The Good Shepherd
60 summers on the mountain pastures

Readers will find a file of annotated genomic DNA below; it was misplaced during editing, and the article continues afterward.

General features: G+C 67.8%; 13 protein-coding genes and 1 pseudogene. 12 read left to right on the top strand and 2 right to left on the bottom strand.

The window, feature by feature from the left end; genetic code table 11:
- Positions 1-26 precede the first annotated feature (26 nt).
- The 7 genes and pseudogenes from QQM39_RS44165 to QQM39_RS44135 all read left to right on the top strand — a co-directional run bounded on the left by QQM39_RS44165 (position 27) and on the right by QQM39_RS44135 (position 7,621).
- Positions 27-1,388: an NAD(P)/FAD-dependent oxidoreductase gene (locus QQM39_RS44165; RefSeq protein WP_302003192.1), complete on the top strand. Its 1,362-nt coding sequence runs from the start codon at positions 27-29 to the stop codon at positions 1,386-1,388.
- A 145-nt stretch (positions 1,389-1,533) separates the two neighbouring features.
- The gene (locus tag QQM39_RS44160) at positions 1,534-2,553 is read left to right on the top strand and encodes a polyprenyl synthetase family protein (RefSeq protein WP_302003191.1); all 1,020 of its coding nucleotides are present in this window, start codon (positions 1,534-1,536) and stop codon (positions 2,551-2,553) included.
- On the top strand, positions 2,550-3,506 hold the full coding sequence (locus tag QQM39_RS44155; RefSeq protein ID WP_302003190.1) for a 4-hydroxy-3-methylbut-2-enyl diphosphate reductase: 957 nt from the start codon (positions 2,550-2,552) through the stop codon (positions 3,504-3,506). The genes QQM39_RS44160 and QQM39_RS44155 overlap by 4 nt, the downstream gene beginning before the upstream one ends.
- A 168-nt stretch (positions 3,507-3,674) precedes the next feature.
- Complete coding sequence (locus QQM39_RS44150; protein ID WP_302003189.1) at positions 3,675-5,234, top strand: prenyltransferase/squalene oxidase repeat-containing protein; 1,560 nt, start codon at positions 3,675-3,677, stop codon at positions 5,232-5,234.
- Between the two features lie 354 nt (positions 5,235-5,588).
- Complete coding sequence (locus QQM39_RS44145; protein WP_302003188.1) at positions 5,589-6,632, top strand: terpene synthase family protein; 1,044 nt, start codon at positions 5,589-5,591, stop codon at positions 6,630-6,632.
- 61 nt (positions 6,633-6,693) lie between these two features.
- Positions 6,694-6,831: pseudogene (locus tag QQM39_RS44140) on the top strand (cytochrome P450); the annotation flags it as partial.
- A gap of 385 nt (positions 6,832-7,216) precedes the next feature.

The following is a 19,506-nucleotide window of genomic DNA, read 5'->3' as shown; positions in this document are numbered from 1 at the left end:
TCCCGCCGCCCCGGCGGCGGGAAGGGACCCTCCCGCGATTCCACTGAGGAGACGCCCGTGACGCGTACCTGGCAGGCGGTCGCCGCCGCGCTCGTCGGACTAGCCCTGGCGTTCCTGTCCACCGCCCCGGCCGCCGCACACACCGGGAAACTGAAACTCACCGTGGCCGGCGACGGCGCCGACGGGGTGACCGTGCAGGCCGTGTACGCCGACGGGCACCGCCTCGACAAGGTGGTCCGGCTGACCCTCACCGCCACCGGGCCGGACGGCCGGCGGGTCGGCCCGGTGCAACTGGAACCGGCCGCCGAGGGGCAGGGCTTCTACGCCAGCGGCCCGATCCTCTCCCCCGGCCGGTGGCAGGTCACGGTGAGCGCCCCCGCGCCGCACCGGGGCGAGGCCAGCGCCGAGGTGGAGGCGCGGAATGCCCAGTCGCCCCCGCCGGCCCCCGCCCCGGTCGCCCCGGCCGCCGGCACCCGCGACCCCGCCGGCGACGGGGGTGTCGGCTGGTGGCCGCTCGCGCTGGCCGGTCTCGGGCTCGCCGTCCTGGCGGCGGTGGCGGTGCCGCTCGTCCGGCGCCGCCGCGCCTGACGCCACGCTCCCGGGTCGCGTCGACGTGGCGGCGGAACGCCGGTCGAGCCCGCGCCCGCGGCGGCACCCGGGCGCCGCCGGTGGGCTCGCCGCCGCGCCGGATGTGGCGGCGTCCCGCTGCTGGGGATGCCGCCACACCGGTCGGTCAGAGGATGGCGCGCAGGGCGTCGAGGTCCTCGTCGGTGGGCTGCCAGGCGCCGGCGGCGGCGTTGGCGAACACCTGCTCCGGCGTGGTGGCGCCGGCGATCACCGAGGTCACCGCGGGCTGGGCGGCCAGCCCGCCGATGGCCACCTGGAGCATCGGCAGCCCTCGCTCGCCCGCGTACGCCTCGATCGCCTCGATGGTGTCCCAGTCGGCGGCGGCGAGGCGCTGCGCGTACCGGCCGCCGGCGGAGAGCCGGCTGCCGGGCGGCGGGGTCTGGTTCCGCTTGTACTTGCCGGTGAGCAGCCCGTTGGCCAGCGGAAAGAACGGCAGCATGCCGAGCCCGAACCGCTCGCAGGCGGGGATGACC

A bushy white beard, felt hat, weather-beaten skin. A shepherd’s crook in his hand, a sheepdog by his side. The cliché is almost too perfect to be real. But it is. “Emil the Shepherd” is a true original. A man who has 60 summers on the mountain pastures behind him. A man, therefore, who knows what needs to be done up there on Sesto’s high pastures. Well away from the hustle and bustle down in the valley. But the romanticised vision that the occasional alpine visitor has in his or her head is at least as far from reality as the purple and white cow of a well-known brand of chocolate. The work of a shepherd is hard. He has responsibility for all the animals entrusted to his care. That can be over 200 cows, sheep and horses. There might even be some donkeys too. He knows them all, knows which stable or barn they come from, who the ringleaders are, and which ones are particularly adventurous. Emil makes sure that the animals summer properly, eating their fill of the rich variety of plant species in the alpine meadows, so that they can return to their farmers in the valley at the end of September. Every day the good shepherd conducts a head count and leads them to the pastures that are to be grazed. And he does this in all weathers. Even on Sundays. And after 5 pm too, when desk keepers everywhere are usually leaving their posts. 60 summers on the mountain pastures! And even though in the course of his career as a shepherd he has got around a bit, to Comelico, for example, or Val Campo di Dentro, or Dobbiaco – Emil Innerkofler has spent the majority of his summers on the Klammbach Alp on the Carnic Crest. He knows every shade-giving tree and every rocky outcrop here. This is his home and he is happy to help out now and again in the serviced refuge huts. And at the end of the season, when the legendary livestock drive comes around, Emil too heads down into the valley with his animals. All spruced up, like the splendid summer visitors from his herd. Relieved that everything has gone well again. Perhaps a little proud too. And rightly so!